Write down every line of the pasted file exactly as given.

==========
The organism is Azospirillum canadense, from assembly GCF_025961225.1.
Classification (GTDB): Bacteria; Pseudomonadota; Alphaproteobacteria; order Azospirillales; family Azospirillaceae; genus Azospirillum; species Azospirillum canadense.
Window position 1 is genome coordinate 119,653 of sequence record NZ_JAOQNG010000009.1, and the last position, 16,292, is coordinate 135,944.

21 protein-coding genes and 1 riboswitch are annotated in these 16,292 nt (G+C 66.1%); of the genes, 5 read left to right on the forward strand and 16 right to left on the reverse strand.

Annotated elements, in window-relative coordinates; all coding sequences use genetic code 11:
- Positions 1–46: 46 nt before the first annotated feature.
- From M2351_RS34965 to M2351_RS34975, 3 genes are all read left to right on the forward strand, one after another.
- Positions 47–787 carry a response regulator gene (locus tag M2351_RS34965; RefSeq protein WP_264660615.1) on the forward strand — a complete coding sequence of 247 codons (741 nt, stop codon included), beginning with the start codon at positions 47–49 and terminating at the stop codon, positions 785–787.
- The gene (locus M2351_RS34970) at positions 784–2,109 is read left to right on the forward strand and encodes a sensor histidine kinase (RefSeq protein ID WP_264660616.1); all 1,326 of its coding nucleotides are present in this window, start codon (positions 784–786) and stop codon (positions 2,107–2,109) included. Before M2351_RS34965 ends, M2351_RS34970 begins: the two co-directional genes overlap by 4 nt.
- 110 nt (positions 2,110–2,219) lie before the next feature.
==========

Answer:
The organism is Azospirillum canadense, from assembly GCF_025961225.1.
Classification (GTDB): Bacteria; Pseudomonadota; Alphaproteobacteria; order Azospirillales; family Azospirillaceae; genus Azospirillum; species Azospirillum canadense.
Window position 1 is genome coordinate 119,653 of sequence record NZ_JAOQNG010000009.1, and the last position, 16,292, is coordinate 135,944.

21 protein-coding genes and 1 riboswitch are annotated in these 16,292 nt (G+C 66.1%); of the genes, 5 read left to right on the forward strand and 16 right to left on the reverse strand.

Annotated elements, in window-relative coordinates; all coding sequences use genetic code 11:
- Positions 1–46: 46 nt before the first annotated feature.
- From M2351_RS34965 to M2351_RS34975, 3 genes are all read left to right on the forward strand, one after another.
- Positions 47–787 carry a response regulator gene (locus tag M2351_RS34965; RefSeq protein WP_264660615.1) on the forward strand — a complete coding sequence of 247 codons (741 nt, stop codon included), beginning with the start codon at positions 47–49 and terminating at the stop codon, positions 785–787.
- The gene (locus M2351_RS34970) at positions 784–2,109 is read left to right on the forward strand and encodes a sensor histidine kinase (RefSeq protein ID WP_264660616.1); all 1,326 of its coding nucleotides are present in this window, start codon (positions 784–786) and stop codon (positions 2,107–2,109) included. Before M2351_RS34965 ends, M2351_RS34970 begins: the two co-directional genes overlap by 4 nt.
- 110 nt (positions 2,110–2,219) lie before the next feature.